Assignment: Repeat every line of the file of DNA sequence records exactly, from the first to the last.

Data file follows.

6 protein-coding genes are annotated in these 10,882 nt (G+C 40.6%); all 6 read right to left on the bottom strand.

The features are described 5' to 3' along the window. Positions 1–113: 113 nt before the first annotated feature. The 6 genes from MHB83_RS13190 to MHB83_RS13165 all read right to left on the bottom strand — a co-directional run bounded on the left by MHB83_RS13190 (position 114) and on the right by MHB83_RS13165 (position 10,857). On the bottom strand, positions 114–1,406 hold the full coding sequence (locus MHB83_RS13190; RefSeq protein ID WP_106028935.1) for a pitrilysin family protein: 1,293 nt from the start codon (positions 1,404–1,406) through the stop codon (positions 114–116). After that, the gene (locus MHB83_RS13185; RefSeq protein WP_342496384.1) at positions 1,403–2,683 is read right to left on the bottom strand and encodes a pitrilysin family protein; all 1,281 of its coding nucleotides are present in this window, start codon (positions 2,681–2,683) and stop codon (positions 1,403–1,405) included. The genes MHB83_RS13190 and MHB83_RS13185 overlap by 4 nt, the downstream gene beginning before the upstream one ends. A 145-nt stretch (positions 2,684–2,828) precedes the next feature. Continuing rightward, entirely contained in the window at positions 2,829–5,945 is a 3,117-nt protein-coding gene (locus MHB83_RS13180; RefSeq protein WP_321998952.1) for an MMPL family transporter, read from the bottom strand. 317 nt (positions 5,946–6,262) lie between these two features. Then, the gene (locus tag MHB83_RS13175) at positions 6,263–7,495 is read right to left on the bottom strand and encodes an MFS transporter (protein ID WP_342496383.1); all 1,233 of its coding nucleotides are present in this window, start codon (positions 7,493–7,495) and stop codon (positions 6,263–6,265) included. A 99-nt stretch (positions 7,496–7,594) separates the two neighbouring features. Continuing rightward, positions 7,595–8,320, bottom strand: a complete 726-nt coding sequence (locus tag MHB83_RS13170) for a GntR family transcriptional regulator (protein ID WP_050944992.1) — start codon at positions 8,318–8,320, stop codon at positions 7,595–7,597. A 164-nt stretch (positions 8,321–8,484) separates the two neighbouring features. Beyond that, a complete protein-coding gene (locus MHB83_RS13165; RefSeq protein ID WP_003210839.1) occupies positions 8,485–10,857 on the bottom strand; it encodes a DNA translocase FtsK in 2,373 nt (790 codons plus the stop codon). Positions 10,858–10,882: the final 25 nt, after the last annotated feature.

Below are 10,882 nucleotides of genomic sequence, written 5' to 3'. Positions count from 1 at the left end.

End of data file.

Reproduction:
6 protein-coding genes are annotated in these 10,882 nt (G+C 40.6%); all 6 read right to left on the bottom strand.

The features are described 5' to 3' along the window. Positions 1–113: 113 nt before the first annotated feature. The 6 genes from MHB83_RS13190 to MHB83_RS13165 all read right to left on the bottom strand — a co-directional run bounded on the left by MHB83_RS13190 (position 114) and on the right by MHB83_RS13165 (position 10,857). On the bottom strand, positions 114–1,406 hold the full coding sequence (locus MHB83_RS13190; RefSeq protein ID WP_106028935.1) for a pitrilysin family protein: 1,293 nt from the start codon (positions 1,404–1,406) through the stop codon (positions 114–116). After that, the gene (locus MHB83_RS13185; RefSeq protein WP_342496384.1) at positions 1,403–2,683 is read right to left on the bottom strand and encodes a pitrilysin family protein; all 1,281 of its coding nucleotides are present in this window, start codon (positions 2,681–2,683) and stop codon (positions 1,403–1,405) included. The genes MHB83_RS13190 and MHB83_RS13185 overlap by 4 nt, the downstream gene beginning before the upstream one ends. A 145-nt stretch (positions 2,684–2,828) precedes the next feature. Continuing rightward, entirely contained in the window at positions 2,829–5,945 is a 3,117-nt protein-coding gene (locus MHB83_RS13180; RefSeq protein WP_321998952.1) for an MMPL family transporter, read from the bottom strand. 317 nt (positions 5,946–6,262) lie between these two features. Then, the gene (locus tag MHB83_RS13175) at positions 6,263–7,495 is read right to left on the bottom strand and encodes an MFS transporter (protein ID WP_342496383.1); all 1,233 of its coding nucleotides are present in this window, start codon (positions 7,493–7,495) and stop codon (positions 6,263–6,265) included. A 99-nt stretch (positions 7,496–7,594) separates the two neighbouring features. Continuing rightward, positions 7,595–8,320, bottom strand: a complete 726-nt coding sequence (locus tag MHB83_RS13170) for a GntR family transcriptional regulator (protein ID WP_050944992.1) — start codon at positions 8,318–8,320, stop codon at positions 7,595–7,597. A 164-nt stretch (positions 8,321–8,484) separates the two neighbouring features. Beyond that, a complete protein-coding gene (locus MHB83_RS13165; RefSeq protein ID WP_003210839.1) occupies positions 8,485–10,857 on the bottom strand; it encodes a DNA translocase FtsK in 2,373 nt (790 codons plus the stop codon). Positions 10,858–10,882: the final 25 nt, after the last annotated feature.

Below are 10,882 nucleotides of genomic sequence, written 5' to 3'. Positions count from 1 at the left end.